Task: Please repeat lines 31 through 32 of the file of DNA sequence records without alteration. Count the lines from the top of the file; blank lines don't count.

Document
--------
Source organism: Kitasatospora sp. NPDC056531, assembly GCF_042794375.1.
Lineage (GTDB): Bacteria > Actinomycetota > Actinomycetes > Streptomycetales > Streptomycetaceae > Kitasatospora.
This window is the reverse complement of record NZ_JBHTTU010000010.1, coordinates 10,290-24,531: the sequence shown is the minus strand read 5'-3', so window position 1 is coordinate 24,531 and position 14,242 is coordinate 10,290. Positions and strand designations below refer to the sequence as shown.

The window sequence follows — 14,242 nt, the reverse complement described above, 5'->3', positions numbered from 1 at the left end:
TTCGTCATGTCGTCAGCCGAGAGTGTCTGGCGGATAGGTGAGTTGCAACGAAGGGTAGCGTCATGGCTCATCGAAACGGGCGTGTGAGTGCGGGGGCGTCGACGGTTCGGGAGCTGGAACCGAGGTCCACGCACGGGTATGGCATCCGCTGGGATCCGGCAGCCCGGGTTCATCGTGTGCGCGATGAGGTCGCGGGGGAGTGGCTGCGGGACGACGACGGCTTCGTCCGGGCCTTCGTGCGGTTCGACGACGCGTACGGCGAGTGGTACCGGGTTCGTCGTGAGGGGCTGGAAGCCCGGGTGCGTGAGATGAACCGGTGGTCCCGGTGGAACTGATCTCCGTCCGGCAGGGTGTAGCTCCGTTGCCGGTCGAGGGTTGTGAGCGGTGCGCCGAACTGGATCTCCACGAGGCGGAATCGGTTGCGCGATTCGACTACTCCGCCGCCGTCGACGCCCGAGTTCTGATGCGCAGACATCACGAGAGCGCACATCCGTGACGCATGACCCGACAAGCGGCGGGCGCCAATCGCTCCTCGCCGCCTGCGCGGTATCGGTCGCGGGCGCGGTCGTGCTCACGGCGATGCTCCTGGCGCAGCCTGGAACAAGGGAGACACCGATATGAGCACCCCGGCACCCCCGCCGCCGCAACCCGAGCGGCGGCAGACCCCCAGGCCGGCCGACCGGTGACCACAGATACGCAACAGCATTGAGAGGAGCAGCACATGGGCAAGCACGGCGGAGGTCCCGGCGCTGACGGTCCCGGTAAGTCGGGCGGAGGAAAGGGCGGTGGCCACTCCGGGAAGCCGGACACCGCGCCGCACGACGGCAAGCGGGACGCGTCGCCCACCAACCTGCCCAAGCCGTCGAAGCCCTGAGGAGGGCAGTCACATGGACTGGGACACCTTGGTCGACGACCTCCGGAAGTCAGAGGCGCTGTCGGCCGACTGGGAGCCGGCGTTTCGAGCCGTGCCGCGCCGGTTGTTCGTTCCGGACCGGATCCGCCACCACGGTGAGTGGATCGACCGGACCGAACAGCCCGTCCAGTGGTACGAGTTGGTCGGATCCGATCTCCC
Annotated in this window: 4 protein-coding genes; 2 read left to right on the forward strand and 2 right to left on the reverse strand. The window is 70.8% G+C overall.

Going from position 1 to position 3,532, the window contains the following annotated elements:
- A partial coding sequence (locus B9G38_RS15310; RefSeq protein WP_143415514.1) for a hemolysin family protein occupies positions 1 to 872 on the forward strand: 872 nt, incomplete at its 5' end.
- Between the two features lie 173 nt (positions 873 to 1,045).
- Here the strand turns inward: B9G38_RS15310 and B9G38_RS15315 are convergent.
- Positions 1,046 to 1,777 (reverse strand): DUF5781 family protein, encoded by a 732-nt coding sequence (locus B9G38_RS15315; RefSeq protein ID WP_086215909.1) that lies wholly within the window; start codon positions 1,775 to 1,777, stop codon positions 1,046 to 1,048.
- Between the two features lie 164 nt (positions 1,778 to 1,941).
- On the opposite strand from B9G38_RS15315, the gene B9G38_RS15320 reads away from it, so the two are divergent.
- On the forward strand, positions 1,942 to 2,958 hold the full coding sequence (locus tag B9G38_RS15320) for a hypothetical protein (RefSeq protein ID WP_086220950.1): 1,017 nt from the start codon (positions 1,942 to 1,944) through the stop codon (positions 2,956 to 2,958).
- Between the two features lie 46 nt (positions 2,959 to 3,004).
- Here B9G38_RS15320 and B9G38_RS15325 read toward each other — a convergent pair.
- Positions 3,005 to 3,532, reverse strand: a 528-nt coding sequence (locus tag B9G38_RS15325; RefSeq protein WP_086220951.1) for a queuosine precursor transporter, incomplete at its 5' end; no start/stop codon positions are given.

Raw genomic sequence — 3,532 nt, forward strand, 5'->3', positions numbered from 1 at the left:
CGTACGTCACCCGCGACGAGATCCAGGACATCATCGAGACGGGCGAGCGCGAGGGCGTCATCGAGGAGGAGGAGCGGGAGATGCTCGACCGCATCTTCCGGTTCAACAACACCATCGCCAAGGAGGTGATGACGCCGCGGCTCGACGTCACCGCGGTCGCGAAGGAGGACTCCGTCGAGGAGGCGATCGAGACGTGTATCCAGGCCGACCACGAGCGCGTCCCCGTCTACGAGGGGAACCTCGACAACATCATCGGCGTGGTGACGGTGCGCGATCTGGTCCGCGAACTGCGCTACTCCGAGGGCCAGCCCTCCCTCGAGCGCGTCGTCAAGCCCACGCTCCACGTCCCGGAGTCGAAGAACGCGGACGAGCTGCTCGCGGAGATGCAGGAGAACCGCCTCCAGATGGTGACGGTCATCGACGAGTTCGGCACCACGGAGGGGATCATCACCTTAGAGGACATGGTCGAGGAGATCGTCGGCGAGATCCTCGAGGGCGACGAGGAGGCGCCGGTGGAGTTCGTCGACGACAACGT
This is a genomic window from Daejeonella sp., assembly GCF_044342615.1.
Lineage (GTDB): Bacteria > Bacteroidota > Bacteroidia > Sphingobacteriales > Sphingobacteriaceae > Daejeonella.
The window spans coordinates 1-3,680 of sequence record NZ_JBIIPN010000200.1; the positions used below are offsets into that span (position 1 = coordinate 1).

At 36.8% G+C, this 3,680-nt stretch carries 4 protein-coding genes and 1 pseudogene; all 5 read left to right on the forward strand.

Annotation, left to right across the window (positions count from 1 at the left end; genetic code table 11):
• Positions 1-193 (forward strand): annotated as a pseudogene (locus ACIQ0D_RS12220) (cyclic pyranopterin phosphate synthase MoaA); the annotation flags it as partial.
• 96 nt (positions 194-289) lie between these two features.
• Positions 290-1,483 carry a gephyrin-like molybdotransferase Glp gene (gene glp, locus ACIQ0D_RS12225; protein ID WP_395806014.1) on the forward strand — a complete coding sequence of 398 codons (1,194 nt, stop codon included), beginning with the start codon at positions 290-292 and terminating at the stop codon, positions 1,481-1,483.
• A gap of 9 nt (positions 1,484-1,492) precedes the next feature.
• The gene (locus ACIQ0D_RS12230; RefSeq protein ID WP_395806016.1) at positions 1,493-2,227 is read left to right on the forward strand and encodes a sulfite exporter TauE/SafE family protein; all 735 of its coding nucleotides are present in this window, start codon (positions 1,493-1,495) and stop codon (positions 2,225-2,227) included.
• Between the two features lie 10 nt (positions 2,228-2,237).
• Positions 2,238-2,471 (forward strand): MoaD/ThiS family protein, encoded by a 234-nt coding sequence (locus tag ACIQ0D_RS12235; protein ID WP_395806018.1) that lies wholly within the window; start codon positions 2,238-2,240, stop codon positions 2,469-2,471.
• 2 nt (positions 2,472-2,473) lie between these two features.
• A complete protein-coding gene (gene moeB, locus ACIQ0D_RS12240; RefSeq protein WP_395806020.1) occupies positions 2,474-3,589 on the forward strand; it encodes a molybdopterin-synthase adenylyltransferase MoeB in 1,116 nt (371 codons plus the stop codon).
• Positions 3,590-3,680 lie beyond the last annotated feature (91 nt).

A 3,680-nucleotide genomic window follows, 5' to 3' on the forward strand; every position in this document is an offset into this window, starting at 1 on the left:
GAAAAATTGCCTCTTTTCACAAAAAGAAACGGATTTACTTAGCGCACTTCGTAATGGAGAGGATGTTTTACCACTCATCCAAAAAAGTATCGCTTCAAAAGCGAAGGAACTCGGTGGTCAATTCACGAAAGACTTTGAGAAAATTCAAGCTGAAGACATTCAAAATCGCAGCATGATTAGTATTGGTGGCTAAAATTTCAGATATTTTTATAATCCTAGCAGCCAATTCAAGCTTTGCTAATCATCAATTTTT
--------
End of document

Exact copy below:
• Positions 2,238-2,471 (forward strand): MoaD/ThiS family protein, encoded by a 234-nt coding sequence (locus tag ACIQ0D_RS12235; protein ID WP_395806018.1) that lies wholly within the window; start codon positions 2,238-2,240, stop codon positions 2,469-2,471.
• 2 nt (positions 2,472-2,473) lie between these two features.